Zabriskie House, brother property to Rowland House, will open in early fall of 2019 following an extensive restoration and renovation with eleven guestrooms in the heart of Aurora. Built at the same time as Rowland House for the same family, Zabriskie House offers many similar gracious gathering spaces: a double parlor with cozy fireplaces, a 14-person wood-paneled dining room available exclusively for private events, and a stunning three-story grand staircase. A broad, columned front porch offers picturesque views of Main Street and one of Aurora’s grand Gingko trees, planted in 1856. The home’s private outdoor patio with a firepit serves as an ideal gathering spot of late summer evenings and crisp autumn nights.
Like the other Inns of Aurora, Zabriskie House will feature exceptional original art from our founder’s personal collection, exquisitely restored architectural details, and designer fabrics and finishes. Luxurious touches include Frette linens, spa-quality bath amenities, complimentary wireless internet, high-definition televisions, and access to the Cayuga Lake via the Aurora Inn, with its complimentary kayaks, canoes, and stand-up paddle boards.
Zabriskie House will closely follow the well-received model of both Rowland House and E.B. Morgan House with an on-site innkeeper, complimentary wine and cheese hour in the afternoon, turndown service in the evening, and house-made granola bars and organic, fair-trade coffee in the morning.
Nicholas Lansing Zabriskie, or “N.L.,” came to Aurora in 1867 to be with Louise, his new bride and E.B. Morgan’s only daughter. N.L. (1838—1926) would spend the rest of his life in Aurora, raising a family with Louise and helping his new home thrive through innumerable acts and volunteer positions, including 50 years of service as a Wells College Trustee. A history of Cayuga County, published in 1908, eloquently summarizes N.L.’s impact on this tiny, treasured village: “Mr. Zabriskie has never held any public office except that of justice of the peace, but he has become so intimately associated with the best interests of Aurora that the public mind regards him and the village as inseparable. […] Business, education, religion—all find him an earnest and generous patron.”
N.L. and Louise raised their two sons, Alonzo (b. 1867) and Robert (b. 1872), in the comfort and safety of Aurora. As the boys grew into young men, the world took them on separate adventures: Alonzo traveled, most likely fishing and hunting within his social circles, and Robert sought an education at Princeton, where he earned a Bachelor of Arts in 1895 and an Electrical Engineering Degree in 1897. During their time away from home, both brothers found brides: Robert married Aubin Markham Wells in 1899 and Alonzo married Belle Loader in 1902.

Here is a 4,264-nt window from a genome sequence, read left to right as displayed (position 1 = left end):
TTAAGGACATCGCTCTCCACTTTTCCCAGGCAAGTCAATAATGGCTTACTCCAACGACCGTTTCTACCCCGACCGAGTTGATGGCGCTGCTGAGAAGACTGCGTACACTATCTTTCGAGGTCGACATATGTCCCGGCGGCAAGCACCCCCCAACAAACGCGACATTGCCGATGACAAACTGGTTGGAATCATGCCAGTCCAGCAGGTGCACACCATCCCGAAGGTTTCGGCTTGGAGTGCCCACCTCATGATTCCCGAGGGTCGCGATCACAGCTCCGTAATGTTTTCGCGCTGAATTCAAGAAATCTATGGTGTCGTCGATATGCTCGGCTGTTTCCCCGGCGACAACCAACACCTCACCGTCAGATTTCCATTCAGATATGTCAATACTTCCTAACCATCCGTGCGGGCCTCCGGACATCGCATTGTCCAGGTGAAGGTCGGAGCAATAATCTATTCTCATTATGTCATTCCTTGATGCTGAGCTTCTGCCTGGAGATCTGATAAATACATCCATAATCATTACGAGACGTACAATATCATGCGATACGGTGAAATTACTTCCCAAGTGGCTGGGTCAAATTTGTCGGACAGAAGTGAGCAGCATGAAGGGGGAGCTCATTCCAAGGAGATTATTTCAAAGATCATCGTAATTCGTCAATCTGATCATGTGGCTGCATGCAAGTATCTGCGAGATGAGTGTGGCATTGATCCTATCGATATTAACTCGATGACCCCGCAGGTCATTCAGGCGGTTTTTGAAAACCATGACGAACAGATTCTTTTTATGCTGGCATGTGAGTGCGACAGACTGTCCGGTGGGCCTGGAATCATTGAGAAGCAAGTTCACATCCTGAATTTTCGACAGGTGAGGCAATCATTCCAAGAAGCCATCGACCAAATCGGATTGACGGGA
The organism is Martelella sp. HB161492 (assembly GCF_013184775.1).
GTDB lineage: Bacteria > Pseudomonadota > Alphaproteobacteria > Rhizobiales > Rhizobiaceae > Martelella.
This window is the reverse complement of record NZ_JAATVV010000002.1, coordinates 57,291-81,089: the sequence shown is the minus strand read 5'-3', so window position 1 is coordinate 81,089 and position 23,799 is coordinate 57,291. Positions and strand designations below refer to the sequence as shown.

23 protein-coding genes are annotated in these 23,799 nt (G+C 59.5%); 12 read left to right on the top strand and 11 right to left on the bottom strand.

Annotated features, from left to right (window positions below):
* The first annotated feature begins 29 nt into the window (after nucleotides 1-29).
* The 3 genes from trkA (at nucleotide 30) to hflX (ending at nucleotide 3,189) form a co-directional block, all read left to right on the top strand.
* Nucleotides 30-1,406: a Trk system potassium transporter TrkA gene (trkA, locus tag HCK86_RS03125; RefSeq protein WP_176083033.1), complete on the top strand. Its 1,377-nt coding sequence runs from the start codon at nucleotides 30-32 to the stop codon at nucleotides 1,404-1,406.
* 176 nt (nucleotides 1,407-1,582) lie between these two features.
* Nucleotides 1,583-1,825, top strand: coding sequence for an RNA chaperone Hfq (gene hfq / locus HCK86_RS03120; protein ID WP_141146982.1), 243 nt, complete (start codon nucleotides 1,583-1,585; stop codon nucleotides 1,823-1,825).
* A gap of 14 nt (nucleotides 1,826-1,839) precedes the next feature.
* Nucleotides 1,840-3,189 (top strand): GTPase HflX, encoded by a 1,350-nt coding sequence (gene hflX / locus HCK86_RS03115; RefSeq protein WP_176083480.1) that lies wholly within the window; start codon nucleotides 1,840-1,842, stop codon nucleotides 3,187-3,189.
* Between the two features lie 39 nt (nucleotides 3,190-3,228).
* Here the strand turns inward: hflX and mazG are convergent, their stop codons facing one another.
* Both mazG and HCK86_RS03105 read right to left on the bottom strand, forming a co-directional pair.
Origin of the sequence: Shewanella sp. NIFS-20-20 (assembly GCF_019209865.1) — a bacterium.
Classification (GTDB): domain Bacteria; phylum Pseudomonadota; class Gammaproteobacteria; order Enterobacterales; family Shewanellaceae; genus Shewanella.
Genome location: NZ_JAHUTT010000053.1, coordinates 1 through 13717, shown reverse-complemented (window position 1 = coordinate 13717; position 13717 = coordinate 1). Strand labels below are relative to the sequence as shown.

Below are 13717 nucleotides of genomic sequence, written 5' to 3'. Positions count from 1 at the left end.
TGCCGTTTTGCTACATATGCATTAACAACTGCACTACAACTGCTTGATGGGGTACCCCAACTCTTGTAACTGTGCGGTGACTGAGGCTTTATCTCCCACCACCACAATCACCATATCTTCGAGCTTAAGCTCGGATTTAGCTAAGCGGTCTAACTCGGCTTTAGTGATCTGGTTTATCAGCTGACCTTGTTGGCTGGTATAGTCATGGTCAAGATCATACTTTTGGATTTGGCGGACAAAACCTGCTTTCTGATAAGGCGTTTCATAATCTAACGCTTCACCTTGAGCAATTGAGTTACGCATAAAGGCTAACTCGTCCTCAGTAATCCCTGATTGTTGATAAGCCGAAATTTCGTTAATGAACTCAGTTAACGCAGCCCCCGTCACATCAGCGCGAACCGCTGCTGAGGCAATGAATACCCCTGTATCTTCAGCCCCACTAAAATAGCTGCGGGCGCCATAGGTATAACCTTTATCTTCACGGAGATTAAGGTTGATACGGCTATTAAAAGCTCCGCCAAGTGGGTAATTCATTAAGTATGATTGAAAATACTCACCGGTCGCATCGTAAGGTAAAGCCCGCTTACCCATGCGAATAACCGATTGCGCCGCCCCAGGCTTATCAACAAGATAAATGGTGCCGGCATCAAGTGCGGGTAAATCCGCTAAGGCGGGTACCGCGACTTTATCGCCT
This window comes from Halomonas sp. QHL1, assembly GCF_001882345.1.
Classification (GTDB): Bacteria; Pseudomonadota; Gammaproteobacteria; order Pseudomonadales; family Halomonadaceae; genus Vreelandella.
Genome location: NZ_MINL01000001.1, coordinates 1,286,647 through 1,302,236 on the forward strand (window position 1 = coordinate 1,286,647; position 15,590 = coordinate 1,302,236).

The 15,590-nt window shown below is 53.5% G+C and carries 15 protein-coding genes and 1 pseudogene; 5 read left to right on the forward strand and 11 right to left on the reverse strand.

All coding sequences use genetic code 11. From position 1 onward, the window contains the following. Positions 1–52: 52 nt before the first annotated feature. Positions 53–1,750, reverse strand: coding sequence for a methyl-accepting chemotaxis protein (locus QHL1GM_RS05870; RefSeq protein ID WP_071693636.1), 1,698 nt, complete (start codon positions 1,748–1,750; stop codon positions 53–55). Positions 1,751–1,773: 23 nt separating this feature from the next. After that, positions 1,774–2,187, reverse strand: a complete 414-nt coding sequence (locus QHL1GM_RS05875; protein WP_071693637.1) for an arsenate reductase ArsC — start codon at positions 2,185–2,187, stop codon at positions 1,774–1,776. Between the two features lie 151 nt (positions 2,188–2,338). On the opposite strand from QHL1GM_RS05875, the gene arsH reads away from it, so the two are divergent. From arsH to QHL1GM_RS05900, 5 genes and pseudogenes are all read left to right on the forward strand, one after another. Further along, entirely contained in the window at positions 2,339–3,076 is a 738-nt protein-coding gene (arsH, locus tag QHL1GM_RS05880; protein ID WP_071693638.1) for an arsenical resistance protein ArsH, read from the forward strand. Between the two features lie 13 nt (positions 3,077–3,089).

Back in Aurora, their mother Louise began to suffer from failing health and wanted her two sons close to her. To this end, she built a grand home for each: the property now known as Rowland House for Alonzo and Belle in 1903, and the property now known as Zabriskie House for Robert and Aubin in 1904.
With their new families in tow, the two brothers moved back home to Aurora. Louise passed away shortly after in 1906, and while Alonzo and Belle moved to Connecticut in 1912, Robert and Aubin stayed in Aurora. That year, Robert became the acting President of Wells College. In many ways, Robert took on his father’s mantle of service to Wells and to Aurora, earning positions as an Aurora Trustee and Mayor, and as a Trustee of Wells for over 40 years.
As N.L. and Louise carried into the future E.B. Morgan’s benevolent spirit on all matters concerning Aurora and the college, so did Robert. When he passed away in March of 1949 at the age of 77, Wells College honored his legacy of philanthropy and support. “Robert Lansing Zabriskie, whose long and cheerful and active life closed on Saturday last, has so secure a place in the minds and hearts of the older members of the College and the residents of Aurora that eulogy from such a newcomer as I am is almost impertinent,” remarked President Richard L. Green, who had been at the college for only three years when “Mr. Rob” passed. He continued, “But undergraduate generations succeed each other swiftly and many of you who now pass in your strolls the big white house beyond Wallcourt may need to be told as I must do imperfectly, of the influence radiating from it through the college and the village for so many years. […] Those who have spoken to me of him have dwelt on his kindness, his genuineness and sincerity, and the hospitality in his big white house, both planned and impromptu.”
Now, after a meticulous restoration and renovation, Robert’s “big white house” is open once again for hospitality—a gracious gathering place bearing his family name in the heart of the special village he dedicated his life to supporting.